Saturday, June 14, 2008

Start Your Own Freelance Writing Business and More by Entrepreneur Press and George Sheldon

iconiconAlthough I have actually been freelancing for over three years, I decided to review this book for my Reading 4 Writers blog. I get a lot of emails from newbie writers, so I thought some of them might be interested in this book!

The book is also available in ebook formaticon at a less expensive price.

Also be sure to check out a discussion about a related topic here.

Monday, June 9, 2008

Truancy by Isamu Fukui

iconiconI first heard about Truancy by Isamu Fukui on NPR a couple of weeks ago. There are two stories about the novel and its teenaged author on NPR: Student Chronicles High School Misery in 'Truancy' and Teenage Author an Inspiration to Peers. I highly recommend listening to both radio spots.

Having been 14 when I wrote my first novel, I have a lot of respect for Fukui's vision — not to mention for the fact that he was able to follow through and get his novel published as a teen (with the help and encouragement of his dad, it sounds like). However, I think it's also pretty obvious in the novel that he is a teen, so don't expect the work of a child prodigy!

Two things I noticed that betrayed Fukui's age and lack of experience as a writer:

* He uses a lot of adverbs. And I mean a lot. Most books on writing fiction advise against using them at all when you can help it, and although I don't tend to agree with that hardline approach, there are parts of Truancy where I had to laugh at the use of adverbs.

* The main pacifist, and really the hero of the book, is Fukui's first name spelled backwards: Usami. It's a clever way of reminding the reader that Fukui is trying to send a message about how futile violence is, but it's also very transparent, and kind of egotistical in a teenaged kind of way.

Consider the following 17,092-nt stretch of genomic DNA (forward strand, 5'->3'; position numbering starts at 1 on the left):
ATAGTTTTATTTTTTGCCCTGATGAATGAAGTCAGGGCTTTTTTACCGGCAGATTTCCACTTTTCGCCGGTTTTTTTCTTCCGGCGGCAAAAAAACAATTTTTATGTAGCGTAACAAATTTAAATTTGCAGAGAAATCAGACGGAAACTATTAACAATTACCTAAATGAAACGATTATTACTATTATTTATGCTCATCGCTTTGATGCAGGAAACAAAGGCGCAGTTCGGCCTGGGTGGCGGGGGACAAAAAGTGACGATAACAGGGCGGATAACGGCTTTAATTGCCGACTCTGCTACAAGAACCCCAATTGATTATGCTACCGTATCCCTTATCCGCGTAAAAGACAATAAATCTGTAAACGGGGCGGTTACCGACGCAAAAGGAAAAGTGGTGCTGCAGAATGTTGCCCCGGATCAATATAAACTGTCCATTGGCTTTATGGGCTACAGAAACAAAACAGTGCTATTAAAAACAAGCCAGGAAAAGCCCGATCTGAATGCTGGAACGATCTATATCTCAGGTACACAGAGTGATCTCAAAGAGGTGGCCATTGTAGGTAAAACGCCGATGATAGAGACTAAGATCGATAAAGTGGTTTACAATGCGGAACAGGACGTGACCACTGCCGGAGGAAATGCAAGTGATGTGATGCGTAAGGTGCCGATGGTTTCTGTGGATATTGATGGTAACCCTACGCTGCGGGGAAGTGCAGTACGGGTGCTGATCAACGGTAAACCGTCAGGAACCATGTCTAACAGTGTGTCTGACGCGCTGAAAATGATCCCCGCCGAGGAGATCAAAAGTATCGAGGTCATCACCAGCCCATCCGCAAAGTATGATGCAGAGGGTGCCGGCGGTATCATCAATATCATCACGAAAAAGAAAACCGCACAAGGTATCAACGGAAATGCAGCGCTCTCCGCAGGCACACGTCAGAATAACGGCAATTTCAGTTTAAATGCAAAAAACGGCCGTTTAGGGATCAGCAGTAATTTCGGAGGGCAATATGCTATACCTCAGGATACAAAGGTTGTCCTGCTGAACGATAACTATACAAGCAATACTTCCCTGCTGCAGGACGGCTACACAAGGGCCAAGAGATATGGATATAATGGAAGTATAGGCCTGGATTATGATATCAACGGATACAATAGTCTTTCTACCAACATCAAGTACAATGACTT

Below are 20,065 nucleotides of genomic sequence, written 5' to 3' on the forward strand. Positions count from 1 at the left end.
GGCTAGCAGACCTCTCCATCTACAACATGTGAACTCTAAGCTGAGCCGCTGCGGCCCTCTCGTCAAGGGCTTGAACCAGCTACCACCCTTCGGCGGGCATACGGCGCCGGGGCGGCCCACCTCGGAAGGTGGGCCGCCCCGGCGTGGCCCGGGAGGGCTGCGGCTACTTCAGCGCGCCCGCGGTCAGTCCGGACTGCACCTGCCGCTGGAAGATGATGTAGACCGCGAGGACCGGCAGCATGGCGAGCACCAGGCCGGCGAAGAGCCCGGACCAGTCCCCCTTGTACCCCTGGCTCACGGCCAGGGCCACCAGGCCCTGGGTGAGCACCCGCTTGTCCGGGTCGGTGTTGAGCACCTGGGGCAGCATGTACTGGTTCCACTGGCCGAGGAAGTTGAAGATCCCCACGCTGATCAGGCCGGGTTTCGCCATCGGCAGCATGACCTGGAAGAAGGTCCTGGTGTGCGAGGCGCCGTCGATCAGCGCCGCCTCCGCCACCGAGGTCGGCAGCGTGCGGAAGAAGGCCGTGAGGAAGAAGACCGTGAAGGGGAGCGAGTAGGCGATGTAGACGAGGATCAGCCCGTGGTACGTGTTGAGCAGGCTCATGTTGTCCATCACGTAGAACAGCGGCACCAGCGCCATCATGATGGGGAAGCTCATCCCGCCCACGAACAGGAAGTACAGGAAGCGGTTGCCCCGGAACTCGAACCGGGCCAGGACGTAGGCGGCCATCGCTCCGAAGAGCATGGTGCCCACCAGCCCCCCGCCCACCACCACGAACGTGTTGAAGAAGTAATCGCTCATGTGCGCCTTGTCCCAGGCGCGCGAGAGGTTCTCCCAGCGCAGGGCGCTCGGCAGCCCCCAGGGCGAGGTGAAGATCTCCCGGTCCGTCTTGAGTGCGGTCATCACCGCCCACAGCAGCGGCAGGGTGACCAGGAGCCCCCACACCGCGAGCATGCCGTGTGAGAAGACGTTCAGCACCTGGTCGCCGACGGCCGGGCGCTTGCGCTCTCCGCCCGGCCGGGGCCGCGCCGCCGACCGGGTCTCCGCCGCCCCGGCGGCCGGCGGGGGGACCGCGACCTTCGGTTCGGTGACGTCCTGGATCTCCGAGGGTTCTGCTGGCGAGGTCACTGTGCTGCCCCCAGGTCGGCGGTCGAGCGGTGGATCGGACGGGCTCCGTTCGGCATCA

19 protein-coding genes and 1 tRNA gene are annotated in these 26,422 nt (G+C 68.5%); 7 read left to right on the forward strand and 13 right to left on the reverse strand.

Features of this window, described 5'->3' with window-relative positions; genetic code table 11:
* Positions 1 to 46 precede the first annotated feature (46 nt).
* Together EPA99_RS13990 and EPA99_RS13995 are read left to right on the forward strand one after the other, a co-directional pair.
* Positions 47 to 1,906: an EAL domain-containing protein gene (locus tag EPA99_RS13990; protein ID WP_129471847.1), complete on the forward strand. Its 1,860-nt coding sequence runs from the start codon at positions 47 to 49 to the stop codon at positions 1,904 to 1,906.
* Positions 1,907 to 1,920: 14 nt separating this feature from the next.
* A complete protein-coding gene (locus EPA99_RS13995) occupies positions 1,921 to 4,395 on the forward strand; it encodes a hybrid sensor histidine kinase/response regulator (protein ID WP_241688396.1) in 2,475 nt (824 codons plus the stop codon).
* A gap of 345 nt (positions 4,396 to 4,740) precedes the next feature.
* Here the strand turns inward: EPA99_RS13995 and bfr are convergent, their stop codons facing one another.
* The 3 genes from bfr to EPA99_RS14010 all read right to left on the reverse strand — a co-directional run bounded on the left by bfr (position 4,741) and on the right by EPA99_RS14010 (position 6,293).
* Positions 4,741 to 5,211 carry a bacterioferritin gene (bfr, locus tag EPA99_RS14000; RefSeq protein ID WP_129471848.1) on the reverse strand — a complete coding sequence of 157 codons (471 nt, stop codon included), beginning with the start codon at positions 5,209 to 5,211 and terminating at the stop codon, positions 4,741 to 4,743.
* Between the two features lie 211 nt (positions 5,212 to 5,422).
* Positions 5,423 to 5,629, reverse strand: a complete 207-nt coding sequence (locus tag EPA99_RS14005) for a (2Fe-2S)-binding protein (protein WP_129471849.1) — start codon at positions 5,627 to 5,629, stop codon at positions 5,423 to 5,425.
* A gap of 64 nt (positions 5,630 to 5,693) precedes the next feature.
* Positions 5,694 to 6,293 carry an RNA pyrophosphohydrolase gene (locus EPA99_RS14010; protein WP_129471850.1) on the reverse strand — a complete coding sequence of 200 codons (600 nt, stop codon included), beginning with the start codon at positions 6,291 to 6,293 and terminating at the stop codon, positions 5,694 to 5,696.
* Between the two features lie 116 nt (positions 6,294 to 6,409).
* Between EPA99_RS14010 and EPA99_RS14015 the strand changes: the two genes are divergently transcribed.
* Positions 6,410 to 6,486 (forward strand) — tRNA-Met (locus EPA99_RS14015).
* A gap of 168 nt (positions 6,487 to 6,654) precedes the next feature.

Those caveats aside, Truancy is an engaging, yet thought-provoking, read. I would highly recommend it to both teens and adults!

Thursday, June 5, 2008

The Hearts of Horses by Molly Gloss

iconiconNote: The image links to the bargain book at B&N, where you can get the paperback for $2.99.  Because there are limited quantities this price won't be available forever, so get it while you can!

I bought Molly Gloss's The Hearts of Horses on impulse during one of my last trips to the bookstore. The novel is about a young woman during World War I who works as a "broncbuster," someone who breaks and trains horses — except Martha does it using natural horsemanship, rather than the brutal way that horses were typically broken back then.

Although the book is fiction, the descriptions of Martha's training methods are ones that I recognize from real life (as I am a horse owner). For instance, in one scene Martha makes her horse spin in fast, tiny circles as punishment for misbehavior. I've seen my trainer to that to my own horse when he is being rude or not listening.

Another thing I noticed about this book was that it was written in more of a literary style. It wasn't one of those books that you can't put down, nor was it a particularly fast read, but it was still compelling in its own way. I would highly recommend it to any horse lover, particularly one who is interested in natural horsemanship.